In any case, after properly configuring a reactor network and its components in Cantera, a call to the ReactorNet's advance() method can be used to predict the state of the network at a specified time. The initial condition information is passed off to the Integrator when calling advance(). Transient physical and chemical interactions are simulated by integrating the network's system of ODE governing equations through time, a process that's actually performed by an external Integrator object.

##### Step 3: Information about current gas state provided to an Integrator¶

The Integrator class is Cantera's interface for ODE/DAE system integrators.

Integrator is a polymorphic base class; it defines a set of virtual methods that derived classes (the actual system integrators) will provide implementations for.

The newIntegrator() factory method creates and returns an Integrator object of the specified type. Calling newIntegrator("CVODE") creates a new CVodesIntegrator object for integrating an ODE system, while calling newIntegrator("IDA") creates a new IdasIntegrator object for integrating a DAE system. The appropriate integrator type is determined by the ReactorNet class based on the types of the installed reactors. Below, the implementation of CvodesIntegrator is described; the IdasIntegrator works in a similar way, though the function names are different.

##### Step 4: Communicate with SUNDIALS using a wrapper function¶

Because SUNDIALS is written in C, the CVodesIntegrator C++ wrapper is used to access the solver. The CVodesIntegrator class is a C++ wrapper class for CVODES. (Documentation) The CVodesIntegrator class makes the appropriate call to the CVODES driver function, CVode().

##### Step 5: Cvode() driver function is called¶

Method CVode() is the main driver of the CVODES package. CVode() integrates over a time interval defined by the user, by calling cvStep() to do internal time steps (not specified by the user). (Documentation: see CVODES User Guide)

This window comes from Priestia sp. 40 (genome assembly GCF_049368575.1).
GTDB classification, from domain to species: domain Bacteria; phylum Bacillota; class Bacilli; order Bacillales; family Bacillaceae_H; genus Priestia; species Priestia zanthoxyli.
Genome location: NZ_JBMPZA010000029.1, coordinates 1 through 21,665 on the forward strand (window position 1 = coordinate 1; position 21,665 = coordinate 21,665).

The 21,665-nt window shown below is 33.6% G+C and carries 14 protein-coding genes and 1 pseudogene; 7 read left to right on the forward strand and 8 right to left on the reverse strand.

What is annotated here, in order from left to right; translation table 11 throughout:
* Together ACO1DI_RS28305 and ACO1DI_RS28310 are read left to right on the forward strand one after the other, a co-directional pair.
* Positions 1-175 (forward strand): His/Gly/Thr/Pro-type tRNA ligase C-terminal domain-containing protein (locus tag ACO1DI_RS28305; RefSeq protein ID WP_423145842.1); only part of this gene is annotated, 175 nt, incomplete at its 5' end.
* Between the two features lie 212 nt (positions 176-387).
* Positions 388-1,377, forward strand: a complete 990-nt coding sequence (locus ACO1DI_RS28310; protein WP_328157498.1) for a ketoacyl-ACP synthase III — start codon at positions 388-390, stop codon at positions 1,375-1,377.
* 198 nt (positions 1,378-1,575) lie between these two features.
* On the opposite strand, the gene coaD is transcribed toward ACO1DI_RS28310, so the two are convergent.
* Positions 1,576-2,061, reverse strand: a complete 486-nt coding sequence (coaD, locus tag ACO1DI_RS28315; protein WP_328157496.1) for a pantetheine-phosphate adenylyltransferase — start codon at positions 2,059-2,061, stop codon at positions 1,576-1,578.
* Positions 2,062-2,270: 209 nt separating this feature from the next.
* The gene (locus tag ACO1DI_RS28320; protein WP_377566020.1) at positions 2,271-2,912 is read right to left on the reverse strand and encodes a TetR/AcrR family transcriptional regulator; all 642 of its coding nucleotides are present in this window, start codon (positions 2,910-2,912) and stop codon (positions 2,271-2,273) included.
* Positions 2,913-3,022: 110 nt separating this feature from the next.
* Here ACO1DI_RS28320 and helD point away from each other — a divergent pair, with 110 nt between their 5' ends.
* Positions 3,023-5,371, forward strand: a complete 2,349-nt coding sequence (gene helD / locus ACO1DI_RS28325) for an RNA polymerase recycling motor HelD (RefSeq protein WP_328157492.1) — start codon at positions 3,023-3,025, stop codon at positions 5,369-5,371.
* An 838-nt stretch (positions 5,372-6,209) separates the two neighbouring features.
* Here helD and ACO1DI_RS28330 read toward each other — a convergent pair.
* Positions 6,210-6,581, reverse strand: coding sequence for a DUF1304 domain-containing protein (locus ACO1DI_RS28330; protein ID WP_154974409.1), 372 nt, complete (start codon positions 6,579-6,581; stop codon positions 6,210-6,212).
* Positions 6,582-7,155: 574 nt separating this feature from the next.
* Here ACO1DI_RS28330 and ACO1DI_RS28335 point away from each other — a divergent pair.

The arguments taken by the CVode() method is shown below:

int CVode(void *cvode_mem, realtype tout, N_Vector yout, realtype *tret, int itask);


There are some interesting things to note about this call to CVode():

• m_cvode_mem is a pointer to the block of memory that was allocated and configured during initialization.

• After execution, m_y will contain the computed solution vector, and will later be used to update the ReactorNet to its time-integrated state.

• The CV_NORMAL option tells the solver that it should continue taking internal timesteps until it has reached user-specified tout (or just passed it, in which case solutions are reached by interpolation). This provides the appropriate functionality for ReactorNet::advance(). The alternate option, CV_ONE_STEP, tells the solver to take a single internal step, and is used in ReactorNet::step().

The result of the CVode() method is assigned to the flag object. CVode() returns 1 or 0, corresponding to a successful or unsuccessful integration, respectively.

int flag = CVode(m_cvode_mem, tout, m_y, &m_time, CV_NORMAL);

##### Step 6: FuncEval class describes ODEs to solve¶

How does CVODES know what ODE system it should be solving?